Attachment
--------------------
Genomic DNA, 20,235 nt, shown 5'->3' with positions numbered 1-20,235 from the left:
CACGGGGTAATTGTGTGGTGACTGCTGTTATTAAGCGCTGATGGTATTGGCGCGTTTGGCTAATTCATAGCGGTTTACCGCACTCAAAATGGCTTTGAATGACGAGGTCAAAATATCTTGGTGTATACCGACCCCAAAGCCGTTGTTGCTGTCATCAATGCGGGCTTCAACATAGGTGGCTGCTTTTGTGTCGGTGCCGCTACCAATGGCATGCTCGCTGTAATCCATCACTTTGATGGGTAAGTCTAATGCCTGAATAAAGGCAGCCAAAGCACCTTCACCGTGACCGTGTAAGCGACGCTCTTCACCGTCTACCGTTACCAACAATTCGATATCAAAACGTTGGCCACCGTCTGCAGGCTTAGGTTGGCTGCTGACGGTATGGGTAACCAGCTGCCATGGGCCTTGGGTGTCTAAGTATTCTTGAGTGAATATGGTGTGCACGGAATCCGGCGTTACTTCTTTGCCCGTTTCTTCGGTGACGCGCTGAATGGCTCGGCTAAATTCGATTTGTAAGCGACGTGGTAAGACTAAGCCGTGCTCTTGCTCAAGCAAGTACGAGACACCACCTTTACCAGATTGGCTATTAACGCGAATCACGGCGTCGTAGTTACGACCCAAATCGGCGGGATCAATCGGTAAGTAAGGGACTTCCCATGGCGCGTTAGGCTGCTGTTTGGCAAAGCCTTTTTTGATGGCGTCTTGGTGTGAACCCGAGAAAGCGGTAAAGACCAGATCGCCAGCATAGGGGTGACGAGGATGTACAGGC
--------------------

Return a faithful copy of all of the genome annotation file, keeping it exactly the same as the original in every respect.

Genomic DNA, 20,235 nt, shown 5'->3' with positions numbered 1-20,235 from the left:
CACGGGGTAATTGTGTGGTGACTGCTGTTATTAAGCGCTGATGGTATTGGCGCGTTTGGCTAATTCATAGCGGTTTACCGCACTCAAAATGGCTTTGAATGACGAGGTCAAAATATCTTGGTGTATACCGACCCCAAAGCCGTTGTTGCTGTCATCAATGCGGGCTTCAACATAGGTGGCTGCTTTTGTGTCGGTGCCGCTACCAATGGCATGCTCGCTGTAATCCATCACTTTGATGGGTAAGTCTAATGCCTGAATAAAGGCAGCCAAAGCACCTTCACCGTGACCGTGTAAGCGACGCTCTTCACCGTCTACCGTTACCAACAATTCGATATCAAAACGTTGGCCACCGTCTGCAGGCTTAGGTTGGCTGCTGACGGTATGGGTAACCAGCTGCCATGGGCCTTGGGTGTCTAAGTATTCTTGAGTGAATATGGTGTGCACGGAATCCGGCGTTACTTCTTTGCCCGTTTCTTCGGTGACGCGCTGAATGGCTCGGCTAAATTCGATTTGTAAGCGACGTGGTAAGACTAAGCCGTGCTCTTGCTCAAGCAAGTACGAGACACCACCTTTACCAGATTGGCTATTAACGCGAATCACGGCGTCGTAGTTACGACCCAAATCGGCGGGATCAATCGGTAAGTAAGGGACTTCCCATGGCGCGTTAGGCTGCTGTTTGGCAAAGCCTTTTTTGATGGCGTCTTGGTGTGAACCCGAGAAAGCGGTAAAGACCAGATCGCCAGCATAGGGGTGACGAGGATGTACAGGC